Going SOLO to assess novice programmers

Abstract

This paper explores the programming knowledge of novices using Biggs' SOLO taxonomy. It builds on previous work of Lister et al. (2006) and addresses some of the criticisms of that work. The research was conducted by studying the exam scripts for 120 introductory programming students, in which three specific questions were analyzed using the SOLO taxonomy. The study reports the following four findings: when the instruction to students used by Lister et al. - "In plain English, explain what the following segment of Java code does" - is replaced with a less ambiguous instruction, many students still provide multistructural responses; students are relatively consistent in the SOLO level of their answers; student responses on SOLO reading tasks correlate positively with performance on writing tasks; postgraduates students manifest a higher level of thinking than undergraduates.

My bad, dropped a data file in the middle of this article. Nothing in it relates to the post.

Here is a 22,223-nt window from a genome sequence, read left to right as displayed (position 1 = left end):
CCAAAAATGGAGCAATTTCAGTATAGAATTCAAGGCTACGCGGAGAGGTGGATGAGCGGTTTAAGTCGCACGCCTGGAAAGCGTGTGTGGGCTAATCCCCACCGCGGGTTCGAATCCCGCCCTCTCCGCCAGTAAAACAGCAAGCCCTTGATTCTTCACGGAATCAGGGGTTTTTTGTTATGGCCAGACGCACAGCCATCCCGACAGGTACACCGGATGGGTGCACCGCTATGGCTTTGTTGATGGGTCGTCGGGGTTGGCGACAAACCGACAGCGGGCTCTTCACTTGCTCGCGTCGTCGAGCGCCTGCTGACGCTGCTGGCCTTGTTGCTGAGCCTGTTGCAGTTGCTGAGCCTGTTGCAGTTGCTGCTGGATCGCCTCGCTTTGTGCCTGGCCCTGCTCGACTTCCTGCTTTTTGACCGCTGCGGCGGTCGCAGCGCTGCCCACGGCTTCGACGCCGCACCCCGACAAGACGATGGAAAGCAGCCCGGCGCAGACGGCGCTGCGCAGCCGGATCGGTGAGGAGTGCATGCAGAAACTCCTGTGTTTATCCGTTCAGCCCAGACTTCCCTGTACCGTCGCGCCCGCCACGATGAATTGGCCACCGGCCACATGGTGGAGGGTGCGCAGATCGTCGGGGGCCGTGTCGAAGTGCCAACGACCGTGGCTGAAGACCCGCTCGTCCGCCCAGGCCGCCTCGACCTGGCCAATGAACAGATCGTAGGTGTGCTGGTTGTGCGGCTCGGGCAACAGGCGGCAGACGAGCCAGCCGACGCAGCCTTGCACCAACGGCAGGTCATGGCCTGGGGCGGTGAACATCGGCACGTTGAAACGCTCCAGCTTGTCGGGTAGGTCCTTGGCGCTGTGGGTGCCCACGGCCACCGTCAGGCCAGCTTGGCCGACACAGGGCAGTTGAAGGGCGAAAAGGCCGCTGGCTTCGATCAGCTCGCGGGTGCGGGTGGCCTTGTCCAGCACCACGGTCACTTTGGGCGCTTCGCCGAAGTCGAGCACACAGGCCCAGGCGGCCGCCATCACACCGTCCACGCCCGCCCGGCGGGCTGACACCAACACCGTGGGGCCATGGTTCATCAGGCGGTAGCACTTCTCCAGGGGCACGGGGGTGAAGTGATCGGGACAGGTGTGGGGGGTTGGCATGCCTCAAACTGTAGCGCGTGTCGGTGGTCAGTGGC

DOI: 10.1145/1384271.1384328

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@inproceedings{Sheard2008GoingST, title={Going SOLO to assess novice programmers}, author={Judithe Sheard and Angela Carbone and Raymond Lister and Beth Simon and Errol Thompson and Jacqueline L. Whalley}, booktitle={ITiCSE}, year={2008} }